Last Few Months of Stuff

It's been quite a while since I posted anything, but I actually have been working on a few things.  This month I'm doing the "Costuming Olympics"...an event I made up modeled after the Knitting Olympics that are held during the Winter Olympics.  I really needed to update my SCA wardrobe and this was the perfect opportunity to do so...by creating an incentive!  My plan is to make garments for my family to wear at September Crown.  The rules are that they don't have to be FANCY or SHOW QUALITY, but finished & wearable.

Since I noticed a distinct lack, I decided to start with some base garments for everyone.

Making Salwar pants for SCA undergarments.  I have two new ones for myself, a pair for my husband, and a pair for each of two kids.  The third kid will have to get some made from another material...I ran out.

After that, I have fabric to make a few lightweight tunics and a couple of warm surcoats for the men in my life--husband Kellach and son Benno, and I've been promising to make a pretty dress for the big girl, Ophelia, who wants something 15th century.  Lottie got a couple of tunics made last year, but I think she wants to have a pretty overdress that laces up as well.

Coif made for Tyrssen to go with his newest tunic.  I will have to make this more rounded at the top of the head...it was a little pointy.  Ah well.

Tyrssen's Salmon tunic...hanging next to a RED tiny tunic for an American Girl Doll.  I need to finish the red one yet.  The pink washcloth on the left was just to show that the tunic wasn't pink... :)

All seams were hand finished and was sent out to Tyrssen's work place in Ohio in preparation for his trip to Pennsic.  He was so excited to get them that he put them on at work.

Did I show this before?  The Pile o Yurt.  I'll have to build up my Turkish clothes a bit to go with the Turkish kinda ger.  I also need to make a blue tono cover...

 Beads made for Pennsic for Northshield and Middle Kingdoms.  I got a new hot head to make these beads and the scorching problem pretty much went away.  I may try to wash the old torch to see if I can remove some sediment that may be causing the problem.

Sunday, April 22, 2012

Weaving and Tunic in Progress

I finished several (six) pieces of the weaving to make lanyards for season ticket holders for the Sounders.  I still have to finish putting the clips on them, but the weaving portion is done.  Horray!  Not terribly period, but it was fun to make them.  I also really love the colors, which are both for our barony and for the Seattle Sounders.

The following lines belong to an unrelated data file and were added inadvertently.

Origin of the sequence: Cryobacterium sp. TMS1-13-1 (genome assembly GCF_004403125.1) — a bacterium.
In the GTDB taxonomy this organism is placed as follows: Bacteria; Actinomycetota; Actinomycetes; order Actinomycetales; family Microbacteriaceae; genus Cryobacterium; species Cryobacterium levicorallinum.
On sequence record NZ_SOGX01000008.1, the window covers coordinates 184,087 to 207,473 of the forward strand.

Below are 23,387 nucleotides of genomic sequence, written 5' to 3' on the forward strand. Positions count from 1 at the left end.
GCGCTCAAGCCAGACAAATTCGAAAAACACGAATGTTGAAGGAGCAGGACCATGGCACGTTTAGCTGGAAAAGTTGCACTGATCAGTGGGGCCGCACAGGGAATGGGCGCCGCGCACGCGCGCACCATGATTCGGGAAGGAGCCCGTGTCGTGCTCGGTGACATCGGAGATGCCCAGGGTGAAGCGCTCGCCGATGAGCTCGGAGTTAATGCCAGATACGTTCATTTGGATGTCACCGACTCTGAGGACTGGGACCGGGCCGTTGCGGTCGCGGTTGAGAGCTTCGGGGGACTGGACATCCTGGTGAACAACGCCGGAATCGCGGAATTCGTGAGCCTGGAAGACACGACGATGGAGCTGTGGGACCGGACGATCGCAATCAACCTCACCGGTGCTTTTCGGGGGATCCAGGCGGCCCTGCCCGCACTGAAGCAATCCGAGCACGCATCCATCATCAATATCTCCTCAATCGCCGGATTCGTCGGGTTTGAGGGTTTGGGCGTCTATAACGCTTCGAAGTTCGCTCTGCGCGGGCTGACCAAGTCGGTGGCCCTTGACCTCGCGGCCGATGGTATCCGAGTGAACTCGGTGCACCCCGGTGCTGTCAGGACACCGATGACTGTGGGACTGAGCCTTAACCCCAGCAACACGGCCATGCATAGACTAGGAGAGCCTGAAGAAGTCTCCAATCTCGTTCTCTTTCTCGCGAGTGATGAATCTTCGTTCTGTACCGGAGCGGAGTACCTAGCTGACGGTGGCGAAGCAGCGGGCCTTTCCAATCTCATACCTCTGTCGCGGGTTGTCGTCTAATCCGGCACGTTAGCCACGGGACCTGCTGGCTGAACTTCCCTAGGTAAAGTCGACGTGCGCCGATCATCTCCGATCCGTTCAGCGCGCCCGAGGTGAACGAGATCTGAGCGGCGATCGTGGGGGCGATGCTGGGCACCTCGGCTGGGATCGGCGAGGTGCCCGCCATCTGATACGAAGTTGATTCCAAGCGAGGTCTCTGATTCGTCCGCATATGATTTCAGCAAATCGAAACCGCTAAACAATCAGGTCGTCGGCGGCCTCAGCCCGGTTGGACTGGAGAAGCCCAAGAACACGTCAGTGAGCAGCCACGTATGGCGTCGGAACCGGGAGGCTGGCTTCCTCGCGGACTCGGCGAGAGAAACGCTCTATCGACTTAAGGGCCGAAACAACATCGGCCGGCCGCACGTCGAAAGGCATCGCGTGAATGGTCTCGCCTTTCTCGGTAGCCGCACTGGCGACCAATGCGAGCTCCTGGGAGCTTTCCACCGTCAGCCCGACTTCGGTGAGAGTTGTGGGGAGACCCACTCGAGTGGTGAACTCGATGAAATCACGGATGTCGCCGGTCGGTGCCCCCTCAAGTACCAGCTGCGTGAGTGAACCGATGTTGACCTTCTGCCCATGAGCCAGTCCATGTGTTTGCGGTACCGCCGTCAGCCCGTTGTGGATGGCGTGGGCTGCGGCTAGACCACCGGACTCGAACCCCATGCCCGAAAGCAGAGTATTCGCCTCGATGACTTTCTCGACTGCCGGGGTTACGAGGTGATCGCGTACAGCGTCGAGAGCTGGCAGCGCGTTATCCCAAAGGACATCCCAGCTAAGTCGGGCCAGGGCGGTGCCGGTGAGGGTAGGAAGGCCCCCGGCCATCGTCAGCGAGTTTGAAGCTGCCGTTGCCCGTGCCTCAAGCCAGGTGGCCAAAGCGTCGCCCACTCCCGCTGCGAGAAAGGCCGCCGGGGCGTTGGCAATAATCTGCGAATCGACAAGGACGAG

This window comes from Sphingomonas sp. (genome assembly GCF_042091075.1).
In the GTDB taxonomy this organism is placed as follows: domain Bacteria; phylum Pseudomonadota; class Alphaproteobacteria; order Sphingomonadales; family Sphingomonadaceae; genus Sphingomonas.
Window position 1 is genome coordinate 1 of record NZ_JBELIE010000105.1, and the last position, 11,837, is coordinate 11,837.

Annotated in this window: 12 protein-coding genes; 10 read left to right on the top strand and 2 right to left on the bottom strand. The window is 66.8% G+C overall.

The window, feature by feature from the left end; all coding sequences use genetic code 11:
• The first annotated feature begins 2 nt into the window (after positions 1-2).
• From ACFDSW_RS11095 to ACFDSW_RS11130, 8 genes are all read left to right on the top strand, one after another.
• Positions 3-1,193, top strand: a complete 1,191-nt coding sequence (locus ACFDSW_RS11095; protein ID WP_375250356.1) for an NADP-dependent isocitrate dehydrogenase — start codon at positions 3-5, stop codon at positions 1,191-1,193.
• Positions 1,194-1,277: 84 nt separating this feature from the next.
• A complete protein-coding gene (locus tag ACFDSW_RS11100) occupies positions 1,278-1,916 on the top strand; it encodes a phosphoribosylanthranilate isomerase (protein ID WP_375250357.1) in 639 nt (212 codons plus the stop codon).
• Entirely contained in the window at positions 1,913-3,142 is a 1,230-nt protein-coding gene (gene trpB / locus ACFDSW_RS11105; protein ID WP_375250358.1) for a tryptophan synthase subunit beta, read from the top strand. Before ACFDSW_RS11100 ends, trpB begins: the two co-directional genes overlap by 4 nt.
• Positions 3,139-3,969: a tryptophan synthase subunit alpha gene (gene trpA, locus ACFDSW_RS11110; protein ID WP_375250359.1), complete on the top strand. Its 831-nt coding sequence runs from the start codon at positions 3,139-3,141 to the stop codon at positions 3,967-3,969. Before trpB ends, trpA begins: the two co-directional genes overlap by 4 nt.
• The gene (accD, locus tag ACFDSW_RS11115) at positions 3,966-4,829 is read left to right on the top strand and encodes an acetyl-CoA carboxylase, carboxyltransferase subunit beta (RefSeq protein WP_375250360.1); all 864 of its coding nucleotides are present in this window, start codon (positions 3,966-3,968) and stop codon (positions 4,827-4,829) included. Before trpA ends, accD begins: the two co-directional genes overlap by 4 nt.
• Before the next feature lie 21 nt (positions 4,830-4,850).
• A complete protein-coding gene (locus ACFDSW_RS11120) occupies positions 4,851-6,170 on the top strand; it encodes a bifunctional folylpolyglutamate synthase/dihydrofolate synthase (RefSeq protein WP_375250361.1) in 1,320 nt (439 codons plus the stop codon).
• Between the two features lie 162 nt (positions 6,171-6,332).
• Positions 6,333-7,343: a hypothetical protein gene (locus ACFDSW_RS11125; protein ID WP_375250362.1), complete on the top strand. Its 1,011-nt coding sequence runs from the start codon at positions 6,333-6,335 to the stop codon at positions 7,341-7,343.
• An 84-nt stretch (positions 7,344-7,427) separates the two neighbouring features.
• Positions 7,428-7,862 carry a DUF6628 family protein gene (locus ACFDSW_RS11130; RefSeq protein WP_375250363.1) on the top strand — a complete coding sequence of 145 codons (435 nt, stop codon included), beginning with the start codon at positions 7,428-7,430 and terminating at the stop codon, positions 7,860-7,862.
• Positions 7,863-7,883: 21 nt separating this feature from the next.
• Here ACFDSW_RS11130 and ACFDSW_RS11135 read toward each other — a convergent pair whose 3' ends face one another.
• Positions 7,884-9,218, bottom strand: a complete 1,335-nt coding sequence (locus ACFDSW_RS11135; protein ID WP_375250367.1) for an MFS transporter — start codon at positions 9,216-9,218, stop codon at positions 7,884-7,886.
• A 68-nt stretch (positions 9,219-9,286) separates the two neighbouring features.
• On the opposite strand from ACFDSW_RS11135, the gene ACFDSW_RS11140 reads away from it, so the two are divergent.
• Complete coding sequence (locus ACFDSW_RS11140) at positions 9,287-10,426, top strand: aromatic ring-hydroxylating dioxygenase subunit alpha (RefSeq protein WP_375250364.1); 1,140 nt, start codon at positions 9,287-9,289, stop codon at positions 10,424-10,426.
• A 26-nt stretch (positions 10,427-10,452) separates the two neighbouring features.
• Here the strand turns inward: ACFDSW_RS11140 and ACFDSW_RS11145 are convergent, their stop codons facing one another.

After finishing that, I warped up this piece in baronial and kingdom colors, although I'm not entirely happy with the way it's turned out.  The black threads in the outside area isn't showing up well and would do better to be added as a border or not at all.  I've been able to add six or 12 inches on it each night over the last few nights, so I hope to get it done in a couple more days.  I think I'll add this to the bin of sellables for the next Kingdom event--July Coronation, perhaps.  Maybe June Faire, if we decide to go and if the fabric merchant is going as well since he is my sales connection.  

I have also started working on a tunic for Tyrssen, the 4th of the four commissioned pieces.  I cut the pieces out but have yet to assemble them.  Maybe I'll get a chance to work on it tomorrow.  It's a fairly simple pattern with no armpit gussets, so it should go together pretty quickly.  Then I just have to finish all the seams for washability and durability.  

Sunday, March 11, 2012

More new weavings

Just a couple quick things.

A commissioned piece for a lady wanting a weave in "watermelon" colors, dark green, light green, pink and black.  This is to match an outfit that she already owns.  The dark green looks very dark in the photo, but it's not quite as black as it looks here.  She's seen photos and she's very excited about getting it!  It measures about 3 cm wide and 4 yards long.  I'd like to do this pattern again, but I think I'll make it a little wider or a little narrower, and very likely in different colors.  I tried to base it on another weave that I did earlier, but this one has sharper angles in it, looking like diamonds rather than waves.